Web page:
Imelda Marcos posts bail, insists on taking case directly to SC
Former first lady Imelda Marcos posted a P300,000 bail on Wednesday and said she would challenge her graft conviction in the Supreme Court, instead of appealing the verdict first in the Sandiganbayan.
Marcos’ lawyer posted the bail and paid an additional P4,700 in legal fees on her behalf.
She was no longer required to personally appear in the antigraft court to post bail, which allows her to retain her temporary freedom while the verdict is not yet final and executory.
This was because Marcos, on Nov. 16, already placed herself within the court’s reach when she personally posted a separate P150,000 bail, pending the resolution of her “motion for leave to avail of postconviction remedies.”
On Nov. 26, Marcos filed a notice of appeal informing the Sandiganbayan of her plan to take the case to the Supreme Court and skip the step of filing a motion for reconsideration.
But the antigraft court did not take action on the premature notice, as it had not yet resolved her motion for leave under Rule 120 of the Rules of Court.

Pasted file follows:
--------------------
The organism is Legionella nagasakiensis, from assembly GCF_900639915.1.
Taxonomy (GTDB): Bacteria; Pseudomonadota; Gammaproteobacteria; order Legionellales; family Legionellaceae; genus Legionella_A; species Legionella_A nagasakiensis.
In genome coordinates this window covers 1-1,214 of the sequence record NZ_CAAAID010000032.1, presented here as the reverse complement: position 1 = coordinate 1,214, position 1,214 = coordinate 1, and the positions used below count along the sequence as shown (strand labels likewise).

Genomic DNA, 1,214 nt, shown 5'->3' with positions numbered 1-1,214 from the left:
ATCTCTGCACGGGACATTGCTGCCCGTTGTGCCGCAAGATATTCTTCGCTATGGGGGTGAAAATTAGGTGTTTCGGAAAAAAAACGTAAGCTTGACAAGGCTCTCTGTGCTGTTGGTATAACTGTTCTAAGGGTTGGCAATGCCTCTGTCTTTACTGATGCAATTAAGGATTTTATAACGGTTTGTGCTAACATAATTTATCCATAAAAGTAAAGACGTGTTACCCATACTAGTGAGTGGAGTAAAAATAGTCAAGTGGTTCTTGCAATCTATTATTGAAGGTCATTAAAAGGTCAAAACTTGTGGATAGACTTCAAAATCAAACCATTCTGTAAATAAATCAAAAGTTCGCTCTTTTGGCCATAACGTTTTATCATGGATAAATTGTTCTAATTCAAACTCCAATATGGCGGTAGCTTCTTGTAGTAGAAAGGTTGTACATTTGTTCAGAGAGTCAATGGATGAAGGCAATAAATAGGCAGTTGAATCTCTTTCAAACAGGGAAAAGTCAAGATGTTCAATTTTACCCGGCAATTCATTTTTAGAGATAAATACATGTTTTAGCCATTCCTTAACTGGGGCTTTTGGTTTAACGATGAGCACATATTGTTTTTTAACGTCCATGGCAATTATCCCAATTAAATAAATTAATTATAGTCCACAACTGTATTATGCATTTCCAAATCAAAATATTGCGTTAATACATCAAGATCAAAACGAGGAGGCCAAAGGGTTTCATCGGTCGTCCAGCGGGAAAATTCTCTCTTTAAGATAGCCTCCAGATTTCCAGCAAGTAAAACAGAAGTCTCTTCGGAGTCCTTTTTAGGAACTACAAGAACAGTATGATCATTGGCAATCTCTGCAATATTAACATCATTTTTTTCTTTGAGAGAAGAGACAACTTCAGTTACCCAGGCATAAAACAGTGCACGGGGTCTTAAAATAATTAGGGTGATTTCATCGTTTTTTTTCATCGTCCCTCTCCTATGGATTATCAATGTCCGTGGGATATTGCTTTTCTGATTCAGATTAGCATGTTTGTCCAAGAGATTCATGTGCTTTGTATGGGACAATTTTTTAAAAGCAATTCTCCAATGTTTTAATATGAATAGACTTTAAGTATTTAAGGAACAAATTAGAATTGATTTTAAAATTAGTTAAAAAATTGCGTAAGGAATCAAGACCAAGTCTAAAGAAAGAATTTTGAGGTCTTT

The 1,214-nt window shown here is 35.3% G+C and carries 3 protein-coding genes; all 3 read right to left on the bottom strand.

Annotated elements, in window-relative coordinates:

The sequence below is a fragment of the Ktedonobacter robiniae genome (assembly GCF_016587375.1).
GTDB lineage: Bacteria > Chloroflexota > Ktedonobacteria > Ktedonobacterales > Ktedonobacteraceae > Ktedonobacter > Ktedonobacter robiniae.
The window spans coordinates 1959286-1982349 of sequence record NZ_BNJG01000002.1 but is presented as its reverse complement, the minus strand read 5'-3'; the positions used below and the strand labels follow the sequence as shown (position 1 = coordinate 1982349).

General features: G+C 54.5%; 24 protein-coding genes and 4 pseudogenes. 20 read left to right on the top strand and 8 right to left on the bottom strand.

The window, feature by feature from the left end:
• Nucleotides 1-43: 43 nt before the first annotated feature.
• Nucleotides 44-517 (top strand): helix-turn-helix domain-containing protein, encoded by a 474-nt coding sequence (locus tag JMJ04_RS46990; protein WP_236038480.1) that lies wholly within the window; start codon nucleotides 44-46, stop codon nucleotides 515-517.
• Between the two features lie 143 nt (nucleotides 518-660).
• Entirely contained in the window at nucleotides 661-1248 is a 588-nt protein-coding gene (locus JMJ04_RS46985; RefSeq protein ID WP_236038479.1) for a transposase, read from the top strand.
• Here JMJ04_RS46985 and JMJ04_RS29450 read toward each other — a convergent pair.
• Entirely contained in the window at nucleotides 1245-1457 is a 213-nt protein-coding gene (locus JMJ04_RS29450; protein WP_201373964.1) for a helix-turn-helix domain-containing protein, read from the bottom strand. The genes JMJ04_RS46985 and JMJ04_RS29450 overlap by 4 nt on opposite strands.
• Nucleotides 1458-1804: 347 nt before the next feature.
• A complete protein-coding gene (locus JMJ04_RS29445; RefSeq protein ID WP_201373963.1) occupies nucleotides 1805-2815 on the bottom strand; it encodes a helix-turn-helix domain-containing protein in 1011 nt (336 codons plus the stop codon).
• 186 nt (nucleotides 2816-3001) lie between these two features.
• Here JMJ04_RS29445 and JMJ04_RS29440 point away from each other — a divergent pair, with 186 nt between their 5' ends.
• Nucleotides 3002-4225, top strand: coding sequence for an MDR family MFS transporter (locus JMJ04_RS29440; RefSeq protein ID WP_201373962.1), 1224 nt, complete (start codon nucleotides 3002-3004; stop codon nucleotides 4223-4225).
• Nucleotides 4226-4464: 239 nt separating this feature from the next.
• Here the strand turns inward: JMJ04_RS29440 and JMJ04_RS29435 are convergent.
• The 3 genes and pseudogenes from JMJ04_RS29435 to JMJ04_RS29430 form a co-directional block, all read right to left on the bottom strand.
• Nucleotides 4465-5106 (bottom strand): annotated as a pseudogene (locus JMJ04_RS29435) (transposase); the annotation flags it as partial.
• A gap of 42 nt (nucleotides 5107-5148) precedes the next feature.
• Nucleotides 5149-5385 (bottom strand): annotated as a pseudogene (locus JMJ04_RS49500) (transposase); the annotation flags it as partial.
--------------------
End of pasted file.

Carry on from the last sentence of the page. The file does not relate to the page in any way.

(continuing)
Rule 120 required Marcos to justify her absence during the Nov. 9 promulgation of her verdict so she would be able to post bail and recover her right to appeal.
After the court found reason to extend leniency—because of her old age and supposedly frail health—it granted the motion on Nov. 28.
This paved the way for Marcos to try filing the notice of appeal again.
7 counts of graft
In the said notice, she reiterated that “her conviction is contrary to facts, law and jurisprudence” and requested that the records of the 27-year-old case be forwarded to the Supreme Court.
Marcos was found guilty of seven counts of graft for creating Swiss foundations to stash about $200 million cash while serving as an assemblywoman, minister of human settlements and Metro Manila governor.
This was a prohibited transaction under Art. VIII, Sec. 11, and Art. IX, Sec. 8 of the 1973 Constitution.
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